gelatin


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gelatin

 [jel´ah-tin]
a substance obtained by partial hydrolysis of collagen derived from skin, white connective tissue, and bones of animals; used as a suspending agent, in manufacture of capsules and suppositories, sometimes as an adjuvant protein food, and suggested for use as a plasma substitute. In absorbable film and sponge, it is used in surgical procedures.
zinc gelatin a preparation of zinc oxide, gelatin, glycerin, and purified water, used as a topical skin protectant. See also Unna's paste boot.

gel·a·tin

(jel'ă-tin),
A derived protein formed from the collagen of tissues by boiling in water; it swells when put in cold water, but dissolves only in hot water; used as a hemostat, plasma substitute, and protein food adjunct in malnutrition.
[L. gelo, pp. gelatus, to freeze, congeal]

gelatin

/gel·a·tin/ (jel´ah-tin) a substance obtained by partial hydrolysis of collagen derived from skin, white connective tissue, and bones of animals; used as a suspending agent, in manufacture of capsules and suppositories, sometimes as an adjuvant protein food, and suggested for use as a plasma substitute.
zinc gelatin  a preparation of zinc oxide, gelatin, glycerin, and purified water, used as a topical skin protectant.

gelatin

also

gelatine

(jĕl′ə-tn)
n.
a. A colorless or slightly yellow, transparent, brittle protein formed by boiling the specially prepared skin, bones, and connective tissue of animals and used in foods, drugs, and photographic film.
b. Any of various similar substances.

gel·a·tin

(jel'ă-tin)
A derived protein formed from the collagen of tissues by boiling in water; it swells up when put in cold water, but dissolves only in hot water; used as a hemostat, plasma substitute, and protein food adjunct in the treatment of malnutrition. It is also used in the manufacture of capsules.
[L. gelo, pp. gelatus, to freeze, congeal]

gelatin

denatured collagen which forms a transparent jelly-like substance.

gel·a·tin

(jel'ă-tin)
Derived protein formed from collagen of tissues by boiling in water; it swells when put in cold water, but dissolves only in hot water; used as a hemostat.
[L. gelo, pp. gelatus, to freeze, congeal]

gelatin,

n a protein formed from collagen by boiling in water. Medically, gelatin is used as a hemostat, a plasma substitute, and a protein food adjunct in severe cases of malnutrition. Gelatin is used in the manufacture of capsules and suppositories. It is also used in the production of radiographic films as the medium for suspending the crystal salts on the surface of the acetate film.

gelatin

a substance obtained by partial hydrolysis of collagen derived from skin, white connective tissue, and bones of animals; used as a suspending agent for various drugs or in manufacture of capsules and suppositories; suggested for intravenous use as a plasma substitute, and has been used as an adjuvant protein food. In absorbable film and sponge, it is used in surgical procedures.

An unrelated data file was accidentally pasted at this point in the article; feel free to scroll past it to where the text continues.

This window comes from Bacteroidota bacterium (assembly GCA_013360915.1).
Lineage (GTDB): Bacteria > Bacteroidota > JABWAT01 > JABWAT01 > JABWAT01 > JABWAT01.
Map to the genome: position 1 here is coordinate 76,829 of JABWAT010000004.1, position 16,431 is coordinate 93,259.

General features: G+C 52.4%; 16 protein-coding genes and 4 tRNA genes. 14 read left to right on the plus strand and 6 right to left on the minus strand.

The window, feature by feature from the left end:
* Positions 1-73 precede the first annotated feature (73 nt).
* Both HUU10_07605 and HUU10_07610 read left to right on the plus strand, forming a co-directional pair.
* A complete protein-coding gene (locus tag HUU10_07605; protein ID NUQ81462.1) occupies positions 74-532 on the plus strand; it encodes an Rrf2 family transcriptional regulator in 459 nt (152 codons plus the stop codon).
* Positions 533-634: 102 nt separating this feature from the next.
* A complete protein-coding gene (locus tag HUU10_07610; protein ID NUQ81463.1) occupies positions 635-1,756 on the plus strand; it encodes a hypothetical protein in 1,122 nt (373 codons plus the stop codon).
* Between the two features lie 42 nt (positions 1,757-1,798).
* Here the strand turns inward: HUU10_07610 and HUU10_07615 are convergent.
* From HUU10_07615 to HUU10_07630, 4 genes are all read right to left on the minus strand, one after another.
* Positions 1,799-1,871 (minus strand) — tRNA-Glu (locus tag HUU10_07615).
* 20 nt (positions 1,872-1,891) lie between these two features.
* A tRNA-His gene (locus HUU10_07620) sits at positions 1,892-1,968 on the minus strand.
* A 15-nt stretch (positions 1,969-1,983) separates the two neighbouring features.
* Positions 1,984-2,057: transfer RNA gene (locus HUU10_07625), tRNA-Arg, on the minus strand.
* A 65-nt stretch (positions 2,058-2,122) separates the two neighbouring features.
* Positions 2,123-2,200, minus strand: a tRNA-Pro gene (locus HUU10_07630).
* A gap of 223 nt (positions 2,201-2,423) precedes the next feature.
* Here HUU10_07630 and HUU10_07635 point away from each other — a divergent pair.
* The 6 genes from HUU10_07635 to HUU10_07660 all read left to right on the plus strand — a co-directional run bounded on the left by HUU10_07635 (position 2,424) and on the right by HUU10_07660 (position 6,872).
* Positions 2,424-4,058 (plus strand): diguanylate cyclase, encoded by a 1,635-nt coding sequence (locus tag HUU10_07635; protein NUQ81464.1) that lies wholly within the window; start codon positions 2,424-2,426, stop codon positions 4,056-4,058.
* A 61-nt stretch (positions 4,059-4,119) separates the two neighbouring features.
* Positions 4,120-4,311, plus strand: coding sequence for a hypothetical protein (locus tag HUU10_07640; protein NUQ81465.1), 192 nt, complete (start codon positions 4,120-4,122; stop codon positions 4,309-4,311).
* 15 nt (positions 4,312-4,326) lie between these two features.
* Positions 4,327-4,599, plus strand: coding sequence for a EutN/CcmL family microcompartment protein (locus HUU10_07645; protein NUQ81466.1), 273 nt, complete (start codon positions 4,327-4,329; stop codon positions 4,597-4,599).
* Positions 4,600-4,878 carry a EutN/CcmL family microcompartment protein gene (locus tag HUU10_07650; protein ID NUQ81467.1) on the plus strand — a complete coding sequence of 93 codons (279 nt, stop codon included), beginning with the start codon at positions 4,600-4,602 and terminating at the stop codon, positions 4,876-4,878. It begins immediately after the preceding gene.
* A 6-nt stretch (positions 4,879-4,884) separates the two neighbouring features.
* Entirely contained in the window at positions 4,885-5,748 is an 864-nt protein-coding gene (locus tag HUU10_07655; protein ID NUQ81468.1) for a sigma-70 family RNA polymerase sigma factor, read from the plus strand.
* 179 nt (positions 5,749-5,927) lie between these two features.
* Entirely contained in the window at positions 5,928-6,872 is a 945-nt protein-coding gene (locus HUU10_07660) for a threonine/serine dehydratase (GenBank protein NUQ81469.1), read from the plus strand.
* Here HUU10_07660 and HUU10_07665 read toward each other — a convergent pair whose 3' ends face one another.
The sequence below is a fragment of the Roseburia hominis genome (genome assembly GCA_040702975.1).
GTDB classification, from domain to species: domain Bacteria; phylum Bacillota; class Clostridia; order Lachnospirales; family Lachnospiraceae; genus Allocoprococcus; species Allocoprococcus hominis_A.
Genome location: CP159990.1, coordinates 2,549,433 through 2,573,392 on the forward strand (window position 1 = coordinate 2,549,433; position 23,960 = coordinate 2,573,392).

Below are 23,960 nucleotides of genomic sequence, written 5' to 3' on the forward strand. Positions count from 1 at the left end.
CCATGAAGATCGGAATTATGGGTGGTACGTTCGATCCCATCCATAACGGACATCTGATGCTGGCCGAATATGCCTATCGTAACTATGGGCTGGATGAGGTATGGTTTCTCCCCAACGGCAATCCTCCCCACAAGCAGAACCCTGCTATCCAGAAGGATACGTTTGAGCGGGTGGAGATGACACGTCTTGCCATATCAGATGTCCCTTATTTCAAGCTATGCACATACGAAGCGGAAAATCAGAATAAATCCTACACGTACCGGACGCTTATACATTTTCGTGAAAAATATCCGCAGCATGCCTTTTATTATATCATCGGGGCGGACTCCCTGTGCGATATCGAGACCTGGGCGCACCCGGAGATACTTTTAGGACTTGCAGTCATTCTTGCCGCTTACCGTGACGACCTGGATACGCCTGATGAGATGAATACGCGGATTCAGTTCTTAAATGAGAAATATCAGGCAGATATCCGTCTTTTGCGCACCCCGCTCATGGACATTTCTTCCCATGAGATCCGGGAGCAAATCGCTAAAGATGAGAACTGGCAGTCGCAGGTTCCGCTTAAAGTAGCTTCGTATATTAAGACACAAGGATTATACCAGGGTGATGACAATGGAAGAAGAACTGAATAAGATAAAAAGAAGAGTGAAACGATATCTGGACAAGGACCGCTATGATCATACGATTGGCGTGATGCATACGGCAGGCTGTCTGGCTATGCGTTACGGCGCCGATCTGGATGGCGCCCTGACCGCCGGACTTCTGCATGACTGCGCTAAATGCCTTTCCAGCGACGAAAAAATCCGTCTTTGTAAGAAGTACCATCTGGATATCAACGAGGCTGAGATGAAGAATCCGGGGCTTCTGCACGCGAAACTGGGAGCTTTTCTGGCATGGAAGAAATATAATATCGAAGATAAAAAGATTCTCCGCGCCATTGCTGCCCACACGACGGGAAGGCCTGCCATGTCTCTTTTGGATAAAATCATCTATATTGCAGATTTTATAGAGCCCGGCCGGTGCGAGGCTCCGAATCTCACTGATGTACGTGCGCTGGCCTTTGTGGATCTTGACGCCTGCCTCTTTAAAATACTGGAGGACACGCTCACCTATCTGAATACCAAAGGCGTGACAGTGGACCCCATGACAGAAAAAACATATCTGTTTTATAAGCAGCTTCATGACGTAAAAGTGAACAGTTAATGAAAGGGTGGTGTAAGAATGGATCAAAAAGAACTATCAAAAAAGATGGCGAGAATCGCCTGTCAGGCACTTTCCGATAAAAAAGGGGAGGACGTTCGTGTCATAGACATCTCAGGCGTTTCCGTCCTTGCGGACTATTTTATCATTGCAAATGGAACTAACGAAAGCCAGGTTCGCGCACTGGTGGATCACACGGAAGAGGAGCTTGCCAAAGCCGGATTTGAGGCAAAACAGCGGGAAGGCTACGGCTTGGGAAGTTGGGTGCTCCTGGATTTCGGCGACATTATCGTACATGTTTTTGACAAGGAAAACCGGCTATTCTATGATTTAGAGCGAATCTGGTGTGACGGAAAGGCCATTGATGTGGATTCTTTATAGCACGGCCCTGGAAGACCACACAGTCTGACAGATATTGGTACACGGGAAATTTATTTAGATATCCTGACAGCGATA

gelatin digestion test
a tube test for the presence of fecal proteases; used in the diagnosis of exocrine pancreatic insufficiency.
gelatin liquefaction test
a biochemical test used for the identification of several bacterial species. Detects the ability of the organism to produce substances which hydrolyze gelatin.
gelatin sponge
a spongy form of denatured gelatin, soaked with thrombin and used as a hemostatic.
zinc gelatin
a preparation of zinc oxide, gelatin, glycerin and purified water, applied topically as a protective.
References in periodicals archive ?
There was no significant difference in blood loss between those who were treated with gelatin solutions and other intravenous fluids, when all strata of different alternative fluids were pooled together (WMD 7.
The disappearance of beads and the significant decrease in the fiber diameter might be referred to the comparative decrease in the interactions between chitosan and gelatin and increase in the available salt formation sites (amino group of gelatin as well as chitosan).
In e-mail correspondence, Miriam Wudowsky of the OK kosher certifying agency said, "Kosher gelatin is made from kosher fish and/or agar agar.
Bower added the antibacterial enzyme lysozyme to gels and films made from fish skin gelatins.
Ballistic gelatin is designed to tell us what happens when small- to medium-caliber handgun and rifle bullets impact roughly people-size targets.
Gelatin is a stabilizer that helps foods set, forming a gel-like consistency and giving form and structure to a dessert.
Gelatin is the most commonly used polymer for manufacture of drug capsules.
Example: The average melting time for time gelatin is 57 minutes.
Vaccines for eight different viruses contain gelatin in amounts up to 14.
Vyse Gelatin gives FID access to a complete line of gelatin products with the ability to customize the product's packaging and/or particle size to meet our customers' exact process requirements," said Gerald M.
Something for dairy systems Gelatin replacement in yogurt is made easy with Danisco Cultor's new pectin for acidified dairy systems.
Is gelatin infectious if it's made from animals that have mad cow disease?